Thanks for the info! It sounds like it would be fun to try, as we have a lot of walnut trees around here as well as the oaks. I assume it toned the print dark brown/black (?). Did the whites stay bright? I would have thought it would stain the whole paper...|
On Aug 23, 2008, at 10:34 AM, Christina Z. Anderson wrote:
I did not use oak per se but I used walnut husks and boiled a cup or two of them in a bunch of water for a while and used the water as the toning bath. I got my walnut husks from a basket maker. The method is very loose because in basket lore, a basket maker would just have an old barrel filled with rain water and toss the walnuts in that and then use it for dyeing. It is very archival. I have NOT done this with cyanotype but with gelatin silver prints so I cannot guarantee it will directly apply to your situation.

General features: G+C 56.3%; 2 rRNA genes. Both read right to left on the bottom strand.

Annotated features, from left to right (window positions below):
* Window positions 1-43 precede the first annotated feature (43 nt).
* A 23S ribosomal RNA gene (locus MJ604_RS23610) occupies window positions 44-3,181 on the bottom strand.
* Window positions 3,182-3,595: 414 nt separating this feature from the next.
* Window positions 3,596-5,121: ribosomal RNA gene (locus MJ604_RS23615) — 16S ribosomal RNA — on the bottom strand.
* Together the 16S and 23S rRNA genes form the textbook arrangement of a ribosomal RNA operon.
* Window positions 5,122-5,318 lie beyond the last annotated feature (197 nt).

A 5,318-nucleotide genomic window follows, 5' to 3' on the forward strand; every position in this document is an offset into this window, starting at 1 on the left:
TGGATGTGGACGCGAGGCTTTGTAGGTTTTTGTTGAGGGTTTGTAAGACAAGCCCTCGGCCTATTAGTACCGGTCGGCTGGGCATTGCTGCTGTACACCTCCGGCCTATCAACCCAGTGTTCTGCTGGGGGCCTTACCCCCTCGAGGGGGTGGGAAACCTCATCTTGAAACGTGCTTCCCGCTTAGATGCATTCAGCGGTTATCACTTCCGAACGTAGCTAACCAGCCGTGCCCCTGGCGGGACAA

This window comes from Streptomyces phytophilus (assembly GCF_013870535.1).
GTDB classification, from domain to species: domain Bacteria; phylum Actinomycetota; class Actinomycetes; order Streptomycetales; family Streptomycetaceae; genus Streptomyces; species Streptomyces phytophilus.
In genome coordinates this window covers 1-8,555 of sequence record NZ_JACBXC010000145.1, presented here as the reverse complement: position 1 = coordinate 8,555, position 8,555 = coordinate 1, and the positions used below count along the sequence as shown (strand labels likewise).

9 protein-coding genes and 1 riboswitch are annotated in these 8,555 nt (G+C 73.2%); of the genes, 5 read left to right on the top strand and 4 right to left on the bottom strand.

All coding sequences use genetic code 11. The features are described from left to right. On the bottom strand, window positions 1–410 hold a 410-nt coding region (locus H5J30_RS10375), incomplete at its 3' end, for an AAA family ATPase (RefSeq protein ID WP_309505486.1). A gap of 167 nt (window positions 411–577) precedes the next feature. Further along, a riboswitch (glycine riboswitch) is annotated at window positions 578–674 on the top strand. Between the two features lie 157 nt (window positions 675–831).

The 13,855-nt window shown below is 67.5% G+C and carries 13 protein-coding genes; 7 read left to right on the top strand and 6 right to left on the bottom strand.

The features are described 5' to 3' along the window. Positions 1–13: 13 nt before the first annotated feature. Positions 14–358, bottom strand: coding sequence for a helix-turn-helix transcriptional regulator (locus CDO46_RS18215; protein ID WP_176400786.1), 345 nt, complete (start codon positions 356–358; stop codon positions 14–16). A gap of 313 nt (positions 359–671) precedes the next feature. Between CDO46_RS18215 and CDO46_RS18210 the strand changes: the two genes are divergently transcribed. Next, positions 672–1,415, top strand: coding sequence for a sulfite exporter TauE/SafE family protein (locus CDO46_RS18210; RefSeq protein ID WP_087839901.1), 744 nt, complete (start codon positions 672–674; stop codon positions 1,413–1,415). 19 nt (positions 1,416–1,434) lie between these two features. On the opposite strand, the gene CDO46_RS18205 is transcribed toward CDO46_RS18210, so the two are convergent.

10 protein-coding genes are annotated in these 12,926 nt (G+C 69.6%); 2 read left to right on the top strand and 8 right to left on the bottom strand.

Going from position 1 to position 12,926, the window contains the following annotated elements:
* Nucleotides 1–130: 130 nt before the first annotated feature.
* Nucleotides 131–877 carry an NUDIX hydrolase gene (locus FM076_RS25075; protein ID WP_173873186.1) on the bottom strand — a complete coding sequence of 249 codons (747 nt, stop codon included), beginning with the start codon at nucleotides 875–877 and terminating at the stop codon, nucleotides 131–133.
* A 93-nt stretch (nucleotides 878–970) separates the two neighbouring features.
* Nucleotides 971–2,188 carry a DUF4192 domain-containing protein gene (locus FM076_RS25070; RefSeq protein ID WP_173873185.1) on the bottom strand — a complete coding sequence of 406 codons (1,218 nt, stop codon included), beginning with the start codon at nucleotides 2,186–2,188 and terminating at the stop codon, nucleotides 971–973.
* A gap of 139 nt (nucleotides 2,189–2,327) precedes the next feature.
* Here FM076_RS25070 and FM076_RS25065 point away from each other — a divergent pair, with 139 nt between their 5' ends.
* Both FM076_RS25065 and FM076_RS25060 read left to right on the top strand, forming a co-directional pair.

I have toned with gallic, though, that I bought from Artcraftchemicals.com
Hope this helps,
----- Original Message -----
Sent: Saturday, August 23, 2008 11:12 AM
Subject: Re:Gallic acid; Was:
Speaking of toning cyanotypes, I recently gave a cyanotype workshop for my book arts group, and we did some toning with tannic acid, using tea. I mentioned that gallic acid was also sometimes used but I'd never tried it. Well, someone from the group just gave me two bags (!) of oak galls. Does anyone know how to extract gallic acid from oak galls-- or even if it's possible?
On Aug 22, 2008, at 5:08 PM, Robert W. Schramm wrote:
BTW cyanotype can be toned to achieve colors other that blue and white.
Good luck with your work and welcome to alternative process printing.